“They work from 6am to 3pm in agriculture and take $3 a day. They are too tired, they are working too hard. A child doesn’t have the capacity for this, but he has to do it.”
“We have to be strong in front of our children, to let them feel strong. Maybe we don’t have enough support but we have to pretend.”
It’s somehow surreal to be spending my days hearing stories like this of a reality I can’t really comprehend which breaks my heart again and again – at the same time as the rest of the world also seems to be turned upside down in a very different way.
These conversations with Syrian children and families feel very far removed from the world of facebook arguments and article sharing justifying votes and views; and yet at the same time, these people and these conversations are in some way right at the centre of it all. Because here is where I meet the theoretical ‘other’ face to face – the family from Raqqa with a faith different to mine, the teenage boys from Aleppo who dream of a life with more opportunity – as they laugh, are listened to, and drink a cup of tea with me.
In this current project, with this one community, we’re trying to listen and learn together about the ways that these children are not safe and how together we could make them safer. More than ever I am recognising these people as just that – people – not ‘refugees’ but a community, individuals with stories, neighbours.
I love to share stories of how the church in Lebanon is acting and working to change the situation of those who have fled war in Syria – and undoubtedly they are, and they’re in it for the long term.
But it’s not easy.
The reality is that they do this amidst a sea of intractable and seemingly insoluble problems; among these, a registration system which prevents most Syrians from having legal refugee status, making life constantly insecure and rooted in well-founded fear; and an inescapable lack of money which means families increasingly use coping strategies like sending children to work, removing them from school or accumulating increasing debt. This is a complicated story, and we somehow live and work amidst the tangled knots.
And as I’m thinking about this, we suddenly arrive at one of the settlements. Way past the edge of town, past the vineyards and agricultural fields, past brick factories and through clouds of dust. And out of sight amidst the piles of blocks and stones, brown earth and grey air, a cluster of tent and brick homes and children, outside, playing with pieces of cement and stone.
Like the rows and rows of bricks piled neatly one upon the other are the challenges and apparent hopelessness of the child’s world who lives here –the child who must be growing up knowing only brick and dust – can anything really change this?
And in the same way, there is so much that needs to change from the top down for things to really be different – for war to end, for justice to be done, for resources to be shared, for the most vulnerable to be seen and valued.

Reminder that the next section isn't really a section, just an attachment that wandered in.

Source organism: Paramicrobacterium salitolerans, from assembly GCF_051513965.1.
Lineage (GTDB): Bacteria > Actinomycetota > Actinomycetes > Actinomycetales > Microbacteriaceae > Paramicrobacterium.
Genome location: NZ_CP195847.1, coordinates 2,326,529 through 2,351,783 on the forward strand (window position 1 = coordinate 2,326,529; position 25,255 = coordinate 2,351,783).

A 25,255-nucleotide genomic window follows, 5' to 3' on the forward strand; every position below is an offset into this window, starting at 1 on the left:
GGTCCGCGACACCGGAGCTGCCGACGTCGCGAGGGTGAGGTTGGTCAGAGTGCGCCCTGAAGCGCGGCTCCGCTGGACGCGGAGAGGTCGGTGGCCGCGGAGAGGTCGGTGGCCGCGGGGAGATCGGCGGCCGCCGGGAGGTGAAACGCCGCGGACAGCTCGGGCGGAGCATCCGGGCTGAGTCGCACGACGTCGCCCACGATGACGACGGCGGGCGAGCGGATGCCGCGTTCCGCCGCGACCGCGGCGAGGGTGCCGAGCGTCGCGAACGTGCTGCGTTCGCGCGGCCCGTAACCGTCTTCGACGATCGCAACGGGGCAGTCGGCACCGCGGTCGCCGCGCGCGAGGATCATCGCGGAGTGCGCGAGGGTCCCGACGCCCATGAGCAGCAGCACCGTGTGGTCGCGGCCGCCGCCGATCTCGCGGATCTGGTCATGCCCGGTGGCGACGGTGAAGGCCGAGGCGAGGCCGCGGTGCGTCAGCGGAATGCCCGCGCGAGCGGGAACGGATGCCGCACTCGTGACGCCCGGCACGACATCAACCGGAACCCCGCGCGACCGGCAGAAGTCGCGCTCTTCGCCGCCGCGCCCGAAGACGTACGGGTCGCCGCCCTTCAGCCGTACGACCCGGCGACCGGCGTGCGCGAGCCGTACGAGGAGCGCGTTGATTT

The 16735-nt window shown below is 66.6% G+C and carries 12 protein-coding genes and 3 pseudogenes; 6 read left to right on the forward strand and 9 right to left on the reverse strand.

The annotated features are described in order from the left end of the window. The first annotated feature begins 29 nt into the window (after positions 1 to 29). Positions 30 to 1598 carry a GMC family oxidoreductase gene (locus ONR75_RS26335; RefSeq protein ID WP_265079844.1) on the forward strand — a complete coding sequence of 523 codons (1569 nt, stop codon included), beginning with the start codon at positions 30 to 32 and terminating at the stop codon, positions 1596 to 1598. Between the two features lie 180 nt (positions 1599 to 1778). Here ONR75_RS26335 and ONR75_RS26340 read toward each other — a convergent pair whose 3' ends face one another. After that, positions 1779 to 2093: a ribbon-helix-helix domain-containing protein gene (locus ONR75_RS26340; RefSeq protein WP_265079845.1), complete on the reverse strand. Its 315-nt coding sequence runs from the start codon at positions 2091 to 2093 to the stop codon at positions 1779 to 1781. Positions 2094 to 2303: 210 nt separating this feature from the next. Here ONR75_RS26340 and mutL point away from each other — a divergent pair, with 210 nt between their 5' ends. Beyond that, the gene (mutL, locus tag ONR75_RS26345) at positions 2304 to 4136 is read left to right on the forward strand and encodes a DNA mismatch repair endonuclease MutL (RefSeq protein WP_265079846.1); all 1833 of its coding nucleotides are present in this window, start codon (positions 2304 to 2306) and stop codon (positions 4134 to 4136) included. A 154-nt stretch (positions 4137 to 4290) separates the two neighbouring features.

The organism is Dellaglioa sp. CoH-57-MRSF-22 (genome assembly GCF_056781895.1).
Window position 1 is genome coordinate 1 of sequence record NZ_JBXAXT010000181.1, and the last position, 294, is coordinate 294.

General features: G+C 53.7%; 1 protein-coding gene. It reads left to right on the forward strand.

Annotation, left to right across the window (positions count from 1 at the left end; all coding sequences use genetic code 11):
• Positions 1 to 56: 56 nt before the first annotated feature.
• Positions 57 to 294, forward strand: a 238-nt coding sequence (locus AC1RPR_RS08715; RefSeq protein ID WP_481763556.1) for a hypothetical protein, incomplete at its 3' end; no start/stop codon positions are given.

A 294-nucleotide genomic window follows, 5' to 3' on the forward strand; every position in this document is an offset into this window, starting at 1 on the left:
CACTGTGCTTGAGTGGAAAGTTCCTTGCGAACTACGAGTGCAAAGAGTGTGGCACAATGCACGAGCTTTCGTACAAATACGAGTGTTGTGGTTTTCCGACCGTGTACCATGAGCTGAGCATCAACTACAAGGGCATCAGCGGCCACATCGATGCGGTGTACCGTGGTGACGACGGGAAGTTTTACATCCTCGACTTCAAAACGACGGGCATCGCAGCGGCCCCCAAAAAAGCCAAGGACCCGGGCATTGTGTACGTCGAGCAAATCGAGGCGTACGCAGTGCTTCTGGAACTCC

While this doesn’t happen, the losses continue: today bombing restarts in Aleppo, and so it continues. More children will die, and I don’t think anything will happen to stop it. For one group of children we spoke to this week, children who have lost someone in their family was the most serious problem they identified.
And yet, in these communities beyond anywhere, on the edge, the church we’re partnering with is including these children, who no one else has cared about, in their education project – they’re going to school when they weren’t before.
I struggle to imagine how the church members first decided to come out here, to overcome fears and give up comfort, to make contact with people so apparently not like them, to talk and to listen.
And as children listen seriously and share ideas with wisdom and kindness, I recognise the deep privilege it is to be here.
Later on this week we’ll have a meeting to present all the information and ideas that have been shared and to try to decide together on ideas for projects we could develop together for children.
I’m under no illusion that there’s huge potential for miscommunication and misunderstanding, and that faithfully listening and acting and matching resources to dreams and hopes is far from a simple thing.
But whether or not it ‘works’, I’m glad to be trying. Despite all the things that seem impossible, wrong, and incomprehensible, I’m glad we have this chance to put on our shoes and take some steps together.
So, even though perhaps it seems that the bricks are piled especially high at the moment, as well as grieving and seeking for justice on a higher level, let’s also put our shoes on, go, listen, understand – and who knows, maybe we can be part of building something totally different together that we haven’t yet imagined.
2 thoughts on “Put your shoes on, drink tea, and move the bricks”
Well done Kezia for doing what you are – you and your church colleagues. Your paragraph beginning “But whether or not it ‘works’…” sums it all up for me and brought tears to my eyes. Thank you for letting us share your shoes in Lebanon. David.
On 15 November 2016 at 20:29, kezia here and there wrote:
> kezia posted: ““They work from 6am to 3pm in agriculture and take $3 a > day. They are too tired, they are working too hard. A child doesn’t have > the capacity for this, but he has to do it.” “We have to be strong in front > of our children, to let them feel strong. Maybe w” >
Thanks David! And thanks for being alongside on the journey for such a long time.